Summary and Findings
Olympic Coast National Marine Sanctuary represents one of North America's most productive marine ecosystems that lies adjacent to expansive stretches of spectacular undeveloped shoreline. The sanctuary encompasses a variety of habitat types, from sand beaches and rocky intertidal shores to nearshore kelp forests and uninhabited islands, to deep coral and sponge communities and submarine canyons. The sanctuary’s temperate location and complex physical environment maintain critical habitats for unique communities of organisms. Twenty-nine species of marine mammals and more than 100 seabird species enrich the system, while fishes occupy a myriad of niches from deep ocean canyons to shallow tide pools. A long history of human interaction with the marine environment is a unique facet of the area’s legacy. Native American cultures have lived for millennia in an intimate relationship with the ocean, and beginning in the 16th century, European exploration and settlement made a significant impact on the Olympic Coast.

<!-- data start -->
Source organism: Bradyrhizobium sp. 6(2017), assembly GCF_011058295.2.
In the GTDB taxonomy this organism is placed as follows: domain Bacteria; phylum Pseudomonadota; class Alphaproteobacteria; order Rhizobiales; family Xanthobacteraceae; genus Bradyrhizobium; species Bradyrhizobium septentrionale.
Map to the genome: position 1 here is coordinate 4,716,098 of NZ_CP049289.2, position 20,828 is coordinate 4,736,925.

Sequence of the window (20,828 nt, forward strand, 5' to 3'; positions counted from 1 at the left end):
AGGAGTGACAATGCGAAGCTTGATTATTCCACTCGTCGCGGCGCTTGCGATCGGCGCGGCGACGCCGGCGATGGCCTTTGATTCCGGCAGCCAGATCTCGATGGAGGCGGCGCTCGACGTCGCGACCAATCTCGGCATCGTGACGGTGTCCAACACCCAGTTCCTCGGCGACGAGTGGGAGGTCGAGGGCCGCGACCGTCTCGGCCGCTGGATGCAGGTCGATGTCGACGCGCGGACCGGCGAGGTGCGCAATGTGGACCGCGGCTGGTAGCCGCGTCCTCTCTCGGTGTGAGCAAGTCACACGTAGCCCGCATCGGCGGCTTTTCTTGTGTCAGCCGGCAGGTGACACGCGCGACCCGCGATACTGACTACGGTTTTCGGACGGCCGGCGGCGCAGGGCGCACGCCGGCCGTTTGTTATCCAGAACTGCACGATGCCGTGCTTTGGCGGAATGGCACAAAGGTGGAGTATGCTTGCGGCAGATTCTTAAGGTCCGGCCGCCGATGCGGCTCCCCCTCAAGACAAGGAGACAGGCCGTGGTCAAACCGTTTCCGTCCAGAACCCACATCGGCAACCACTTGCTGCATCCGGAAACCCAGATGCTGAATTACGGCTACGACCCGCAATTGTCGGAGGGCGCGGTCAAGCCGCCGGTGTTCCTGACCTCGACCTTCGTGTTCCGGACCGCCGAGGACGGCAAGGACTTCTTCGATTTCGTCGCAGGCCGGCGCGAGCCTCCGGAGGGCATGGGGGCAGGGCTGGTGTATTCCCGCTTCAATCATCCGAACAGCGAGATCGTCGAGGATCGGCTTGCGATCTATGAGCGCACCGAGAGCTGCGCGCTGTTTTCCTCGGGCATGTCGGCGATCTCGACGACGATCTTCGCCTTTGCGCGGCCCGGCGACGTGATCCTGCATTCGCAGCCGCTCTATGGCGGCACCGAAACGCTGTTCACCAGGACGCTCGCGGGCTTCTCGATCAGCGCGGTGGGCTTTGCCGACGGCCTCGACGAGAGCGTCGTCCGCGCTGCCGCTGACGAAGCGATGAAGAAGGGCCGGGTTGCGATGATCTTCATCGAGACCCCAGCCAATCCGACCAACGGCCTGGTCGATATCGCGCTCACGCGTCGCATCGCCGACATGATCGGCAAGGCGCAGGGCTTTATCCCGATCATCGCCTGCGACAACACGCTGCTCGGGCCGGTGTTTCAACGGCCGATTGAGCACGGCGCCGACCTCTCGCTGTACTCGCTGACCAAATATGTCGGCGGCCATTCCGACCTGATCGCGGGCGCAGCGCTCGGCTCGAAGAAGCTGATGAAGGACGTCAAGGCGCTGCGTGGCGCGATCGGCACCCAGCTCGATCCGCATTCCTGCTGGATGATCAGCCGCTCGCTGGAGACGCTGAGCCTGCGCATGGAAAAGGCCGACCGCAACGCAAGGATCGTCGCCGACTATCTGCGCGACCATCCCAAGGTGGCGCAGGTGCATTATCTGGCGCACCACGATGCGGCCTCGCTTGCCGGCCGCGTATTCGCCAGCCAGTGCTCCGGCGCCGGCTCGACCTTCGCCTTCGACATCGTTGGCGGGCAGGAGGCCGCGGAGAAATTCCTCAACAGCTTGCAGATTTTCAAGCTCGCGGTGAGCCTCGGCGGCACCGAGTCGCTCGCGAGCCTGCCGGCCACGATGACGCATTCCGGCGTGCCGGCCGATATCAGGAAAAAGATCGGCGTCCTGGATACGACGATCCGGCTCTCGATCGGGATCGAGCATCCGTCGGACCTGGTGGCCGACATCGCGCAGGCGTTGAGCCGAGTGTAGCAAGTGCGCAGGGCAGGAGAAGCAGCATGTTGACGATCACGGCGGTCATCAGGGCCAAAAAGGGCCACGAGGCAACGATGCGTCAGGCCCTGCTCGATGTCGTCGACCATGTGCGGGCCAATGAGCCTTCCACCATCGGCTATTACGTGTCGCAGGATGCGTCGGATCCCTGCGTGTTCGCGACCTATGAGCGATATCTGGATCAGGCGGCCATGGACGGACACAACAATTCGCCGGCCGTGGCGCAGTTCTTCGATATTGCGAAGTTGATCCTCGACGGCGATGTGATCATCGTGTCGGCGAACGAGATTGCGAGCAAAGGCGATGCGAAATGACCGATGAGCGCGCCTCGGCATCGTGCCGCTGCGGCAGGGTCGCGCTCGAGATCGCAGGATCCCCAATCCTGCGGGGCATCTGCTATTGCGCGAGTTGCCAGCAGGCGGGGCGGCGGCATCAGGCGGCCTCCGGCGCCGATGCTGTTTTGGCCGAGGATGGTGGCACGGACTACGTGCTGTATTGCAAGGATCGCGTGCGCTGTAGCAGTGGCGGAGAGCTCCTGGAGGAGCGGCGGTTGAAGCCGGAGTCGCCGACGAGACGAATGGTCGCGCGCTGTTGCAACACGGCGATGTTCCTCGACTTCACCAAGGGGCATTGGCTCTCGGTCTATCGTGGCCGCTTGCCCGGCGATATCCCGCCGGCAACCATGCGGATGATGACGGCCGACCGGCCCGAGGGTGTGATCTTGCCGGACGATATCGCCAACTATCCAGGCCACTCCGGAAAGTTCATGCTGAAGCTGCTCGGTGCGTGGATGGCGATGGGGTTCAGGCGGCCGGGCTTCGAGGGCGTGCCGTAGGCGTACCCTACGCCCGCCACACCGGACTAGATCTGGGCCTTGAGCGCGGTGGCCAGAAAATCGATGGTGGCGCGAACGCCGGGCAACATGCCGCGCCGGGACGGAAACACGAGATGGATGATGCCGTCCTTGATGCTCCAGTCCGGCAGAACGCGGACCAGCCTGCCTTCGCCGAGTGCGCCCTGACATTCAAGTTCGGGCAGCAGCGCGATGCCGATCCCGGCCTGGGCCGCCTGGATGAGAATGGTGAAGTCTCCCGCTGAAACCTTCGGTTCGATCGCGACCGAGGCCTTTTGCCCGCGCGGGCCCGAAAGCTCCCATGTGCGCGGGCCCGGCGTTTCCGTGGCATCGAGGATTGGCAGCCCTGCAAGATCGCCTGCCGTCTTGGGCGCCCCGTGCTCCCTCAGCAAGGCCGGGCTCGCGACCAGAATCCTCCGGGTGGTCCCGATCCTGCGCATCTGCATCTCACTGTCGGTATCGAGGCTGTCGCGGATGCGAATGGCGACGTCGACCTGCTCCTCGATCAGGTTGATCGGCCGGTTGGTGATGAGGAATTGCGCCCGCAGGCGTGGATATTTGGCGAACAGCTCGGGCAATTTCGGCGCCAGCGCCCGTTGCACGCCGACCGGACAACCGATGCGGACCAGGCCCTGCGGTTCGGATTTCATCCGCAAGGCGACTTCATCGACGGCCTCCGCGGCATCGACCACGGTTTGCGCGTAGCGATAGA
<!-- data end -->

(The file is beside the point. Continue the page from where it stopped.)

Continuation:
The overall resources protected by the sanctuary appear to be in good to fair condition. Water quality parameters in the sanctuary appear to be in good condition, which may reflect its isolation from major urban or industrial complexes. There are indications of habitat quality degradation of hard bottom and deep sea biogenic structures that are primarily a result of several decades of bottom contact fishing gear use; however, management decisions have been enacted recently to help reduce this pressure. Living resource conditions have followed trends similar to those of habitats with many seabird, marine mammal and fish population structures significantly altered with respect to historical values. Some uncertainty surrounds our scientific understanding of fishery resources and current levels of exploitation with regards to new initiatives for ecologically based fisheries management that address sustainability of targeted fisheries, as well as marine ecosystem function. Beyond severe natural forces, the principal threats to maritime archaeological resources in the sanctuary come from unauthorized salvage and contact by fishing gear. This condition report will serve as background and supporting material for the review of Olympic Coast National Marine Sanctuary’s management plan, which will enable us to better understand, protect and utilize the nation’s marine environment.